Austerity Christmas: bike ride to a foodbank

Boxes of donated food at a foodbank
Fréa Lockley

he Canary has been speaking to real people on the ground at foodbanks and street homeless projects in Cornwall. 17 neighbourhoods in the county “are among the most deprived (worst 10%) in England”. In 2016, over a quarter of Cornish children were identified as living in poverty. Cornwall also has the third highest rate of homelessness in the country, and it faces the specific challenges of rural deprivation and poverty.

 

It’s bitterly cold in Cornwall, and John* has just cycled three miles to a foodbank in Camborne. The Camborne and Redruth area “has the highest number of neighbourhoods in the most deprived 20% in England”. A slow and steady trickle of people know that the side door to the so-called ‘pink church’ leads to the Camborne foodbank. Donovan Gardener has been running this independent foodbank for ten years. He told The Canary that in the past three months, they’ve provided nearly 16,000 meals.

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John loads a rucksack with enough food to keep his family going for six days. As he gets ready to cycle home in the biting wind, he explains that he’s here because of one reason and one reason only: Universal Credit.

“I don’t have a computer”

John works six days a week. But with a family to support, it’s not enough. His income used to be topped up weekly with Working Tax Credits, Child Tax Credits and Housing Benefit. Once Universal Credit rolled out in Cornwall, these benefits stopped. That’s when the problems started, because:

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it’s five weeks until you get paid again. Then they give you a month’s money which has to last you for the month after that. So I don’t know where the other month comes from but you don’t get it.

 

There’s another big problem, one that many people across the UK face. John’s “rent is due every week”. As a result, he’s been battling eviction letters. “There’s no such thing as Housing Benefit any more,” he explained, “so people on low income can’t get any Housing Benefit now, because of Universal Credit”. He said trying to resolve this issue with the council “wasn’t a straightforward process”. And applying for Universal Credit wasn’t straightforward either:

It took me about four to six weeks to actually apply… because you can only do it online. I don’t have a computer and when I went to school we didn’t learn how to use computers. So in between working six days a week, I’ve had to actually learn how to use the computer and navigate their system – which isn’t the easiest in the world – and then you have to wait weeks before you get any help.

John is 53. To apply for Universal Credit you need an email address. “I’ve never had one of those in my life,” he said. “You have to learn how to use that,” he continued, “and it’s an absolute nightmare of a system”.

In November, Philip Alston – the UN special rapporteur on extreme poverty and human rights – concluded an investigation into the impact of austerity and rising levels of poverty in the UK. One of the key areas of criticism was the “digital by default” nature of Universal Credit. He warned of the “immense” impact this has “on the human rights of the most vulnerable in the UK”.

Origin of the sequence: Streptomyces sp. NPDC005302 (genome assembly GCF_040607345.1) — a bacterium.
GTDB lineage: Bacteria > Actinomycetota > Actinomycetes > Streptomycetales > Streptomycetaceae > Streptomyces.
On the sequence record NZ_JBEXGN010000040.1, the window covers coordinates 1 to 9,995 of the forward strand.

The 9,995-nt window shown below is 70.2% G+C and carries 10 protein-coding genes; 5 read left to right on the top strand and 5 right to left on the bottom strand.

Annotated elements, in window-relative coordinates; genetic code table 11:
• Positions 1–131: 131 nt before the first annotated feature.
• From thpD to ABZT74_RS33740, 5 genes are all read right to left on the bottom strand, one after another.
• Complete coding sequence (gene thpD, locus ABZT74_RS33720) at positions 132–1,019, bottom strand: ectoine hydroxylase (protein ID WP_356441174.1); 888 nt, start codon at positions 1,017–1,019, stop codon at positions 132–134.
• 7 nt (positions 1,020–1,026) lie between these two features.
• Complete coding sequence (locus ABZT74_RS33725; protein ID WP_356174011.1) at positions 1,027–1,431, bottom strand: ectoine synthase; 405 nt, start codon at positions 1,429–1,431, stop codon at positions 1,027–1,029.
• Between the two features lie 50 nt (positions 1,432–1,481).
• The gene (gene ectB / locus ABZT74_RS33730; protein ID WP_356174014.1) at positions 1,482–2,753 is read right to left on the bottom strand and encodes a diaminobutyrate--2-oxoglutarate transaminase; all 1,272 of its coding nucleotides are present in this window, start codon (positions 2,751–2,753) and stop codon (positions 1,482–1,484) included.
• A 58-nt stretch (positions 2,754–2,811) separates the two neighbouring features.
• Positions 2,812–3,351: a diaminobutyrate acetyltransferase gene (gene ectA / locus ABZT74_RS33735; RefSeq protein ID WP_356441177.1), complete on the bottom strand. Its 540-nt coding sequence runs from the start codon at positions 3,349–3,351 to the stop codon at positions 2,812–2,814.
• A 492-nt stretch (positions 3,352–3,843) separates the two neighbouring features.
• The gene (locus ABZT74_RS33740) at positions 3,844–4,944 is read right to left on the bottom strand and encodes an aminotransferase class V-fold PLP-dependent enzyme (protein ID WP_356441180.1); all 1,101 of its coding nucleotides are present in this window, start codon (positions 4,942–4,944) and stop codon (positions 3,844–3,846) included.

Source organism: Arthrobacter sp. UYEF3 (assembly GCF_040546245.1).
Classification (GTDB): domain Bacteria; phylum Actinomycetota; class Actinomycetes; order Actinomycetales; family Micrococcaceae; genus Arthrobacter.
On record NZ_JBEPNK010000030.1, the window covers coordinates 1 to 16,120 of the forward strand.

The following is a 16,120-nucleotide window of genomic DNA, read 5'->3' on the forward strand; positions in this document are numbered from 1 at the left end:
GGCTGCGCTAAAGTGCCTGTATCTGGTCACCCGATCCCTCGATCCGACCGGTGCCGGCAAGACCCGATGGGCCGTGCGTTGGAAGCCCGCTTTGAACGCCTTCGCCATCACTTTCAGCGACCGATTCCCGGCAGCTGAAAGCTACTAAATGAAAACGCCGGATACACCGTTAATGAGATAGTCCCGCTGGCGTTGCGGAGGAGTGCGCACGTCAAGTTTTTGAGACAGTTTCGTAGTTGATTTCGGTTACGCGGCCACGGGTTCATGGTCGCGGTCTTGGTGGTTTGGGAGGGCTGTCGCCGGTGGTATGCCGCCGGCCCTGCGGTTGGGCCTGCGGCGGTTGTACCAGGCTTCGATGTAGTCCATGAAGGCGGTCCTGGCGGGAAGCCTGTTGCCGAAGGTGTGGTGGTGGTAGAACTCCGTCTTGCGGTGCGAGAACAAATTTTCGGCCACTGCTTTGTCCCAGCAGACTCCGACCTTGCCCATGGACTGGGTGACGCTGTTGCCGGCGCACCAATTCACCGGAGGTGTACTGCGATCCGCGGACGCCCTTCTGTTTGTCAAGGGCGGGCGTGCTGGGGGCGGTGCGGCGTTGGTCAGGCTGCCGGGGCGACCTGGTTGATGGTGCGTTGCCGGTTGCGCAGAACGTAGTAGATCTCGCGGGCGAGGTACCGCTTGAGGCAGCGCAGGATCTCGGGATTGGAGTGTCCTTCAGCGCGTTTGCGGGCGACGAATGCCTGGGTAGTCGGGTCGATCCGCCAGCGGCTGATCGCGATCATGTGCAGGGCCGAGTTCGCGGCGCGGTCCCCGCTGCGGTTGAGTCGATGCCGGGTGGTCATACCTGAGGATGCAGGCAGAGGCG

“Demeaning”

This is John’s second trip to the foodbank. “The people are lovely,” he said. But, he continued:

it’s very demeaning when you’re working six days a week and you can’t afford to feed your children and can’t afford to pay the rent on time because your payments have been changed from weekly to monthly. It makes you feel quite low. The people are lovely, but I don’t think they should have to do this. But I need it. Because I can’t manage without it.

Under this government, over half a million more working people tipped into poverty in the last five years. There are now four million working people in poverty. Although many people believe Universal Credit should be abolished, John sees one immediate solution until this happens: if Universal Credit were simply paid on a weekly basis.

“No help for Christmas”

John explained that his next payment isn’t due until 30 December, “so that’s no help for Christmas”. He’s still battling to catch up with a backlog of unpaid bills. Without the foodbank, he says, “we’d have nothing, we’d never have managed”. But even getting there is far from simple. To get to the foodbank, he needs to collect vouchers from the jobcentre. He can’t afford to run a car, so this means:

A six mile to-and-fro bike ride for me. Then it’s six miles in the opposite direction to come here to get the food so I’ve got a twelve-mile trip and the last three miles of it I’m carrying all this lovely food that people have donated. The bus is £4.50 for that journey, well I can’t afford that.

In Cornwall, many people in rural communities rely on public transport. First Bus – who operate most services – reported profits of £317m in 2018. But John can’t afford the bus fare. So he pulls on his rucksack and heads out in the cold to cycle home.

Featured image author’s own

*Name has been changed

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